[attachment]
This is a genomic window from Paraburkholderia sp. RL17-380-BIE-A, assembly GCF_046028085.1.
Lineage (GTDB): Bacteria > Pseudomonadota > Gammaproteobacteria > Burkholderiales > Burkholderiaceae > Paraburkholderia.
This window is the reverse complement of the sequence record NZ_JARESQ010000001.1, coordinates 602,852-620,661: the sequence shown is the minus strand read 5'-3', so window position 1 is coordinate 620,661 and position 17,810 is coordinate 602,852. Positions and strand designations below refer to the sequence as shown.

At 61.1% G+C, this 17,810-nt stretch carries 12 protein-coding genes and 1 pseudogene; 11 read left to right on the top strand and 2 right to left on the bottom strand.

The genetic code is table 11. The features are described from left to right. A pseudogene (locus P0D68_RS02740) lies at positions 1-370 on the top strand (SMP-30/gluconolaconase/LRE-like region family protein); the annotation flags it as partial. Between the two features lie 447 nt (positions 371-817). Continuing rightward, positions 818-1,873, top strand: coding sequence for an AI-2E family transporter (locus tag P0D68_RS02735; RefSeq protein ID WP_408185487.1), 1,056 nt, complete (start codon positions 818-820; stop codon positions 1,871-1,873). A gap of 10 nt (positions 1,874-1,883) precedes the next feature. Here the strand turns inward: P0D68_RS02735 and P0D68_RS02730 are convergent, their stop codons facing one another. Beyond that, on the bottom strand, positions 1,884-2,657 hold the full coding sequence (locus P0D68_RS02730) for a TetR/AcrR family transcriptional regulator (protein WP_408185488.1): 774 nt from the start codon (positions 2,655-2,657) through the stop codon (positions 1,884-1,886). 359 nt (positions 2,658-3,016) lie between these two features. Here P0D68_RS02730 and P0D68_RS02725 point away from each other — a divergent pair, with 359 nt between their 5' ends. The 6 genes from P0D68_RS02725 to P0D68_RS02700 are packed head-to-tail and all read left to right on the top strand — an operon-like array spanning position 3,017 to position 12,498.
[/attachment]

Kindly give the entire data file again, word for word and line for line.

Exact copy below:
This is a genomic window from Paraburkholderia sp. RL17-380-BIE-A, assembly GCF_046028085.1.
Lineage (GTDB): Bacteria > Pseudomonadota > Gammaproteobacteria > Burkholderiales > Burkholderiaceae > Paraburkholderia.
This window is the reverse complement of the sequence record NZ_JARESQ010000001.1, coordinates 602,852-620,661: the sequence shown is the minus strand read 5'-3', so window position 1 is coordinate 620,661 and position 17,810 is coordinate 602,852. Positions and strand designations below refer to the sequence as shown.

At 61.1% G+C, this 17,810-nt stretch carries 12 protein-coding genes and 1 pseudogene; 11 read left to right on the top strand and 2 right to left on the bottom strand.

The genetic code is table 11. The features are described from left to right. A pseudogene (locus P0D68_RS02740) lies at positions 1-370 on the top strand (SMP-30/gluconolaconase/LRE-like region family protein); the annotation flags it as partial. Between the two features lie 447 nt (positions 371-817). Continuing rightward, positions 818-1,873, top strand: coding sequence for an AI-2E family transporter (locus tag P0D68_RS02735; RefSeq protein ID WP_408185487.1), 1,056 nt, complete (start codon positions 818-820; stop codon positions 1,871-1,873). A gap of 10 nt (positions 1,874-1,883) precedes the next feature. Here the strand turns inward: P0D68_RS02735 and P0D68_RS02730 are convergent, their stop codons facing one another. Beyond that, on the bottom strand, positions 1,884-2,657 hold the full coding sequence (locus P0D68_RS02730) for a TetR/AcrR family transcriptional regulator (protein WP_408185488.1): 774 nt from the start codon (positions 2,655-2,657) through the stop codon (positions 1,884-1,886). 359 nt (positions 2,658-3,016) lie between these two features. Here P0D68_RS02730 and P0D68_RS02725 point away from each other — a divergent pair, with 359 nt between their 5' ends. The 6 genes from P0D68_RS02725 to P0D68_RS02700 are packed head-to-tail and all read left to right on the top strand — an operon-like array spanning position 3,017 to position 12,498.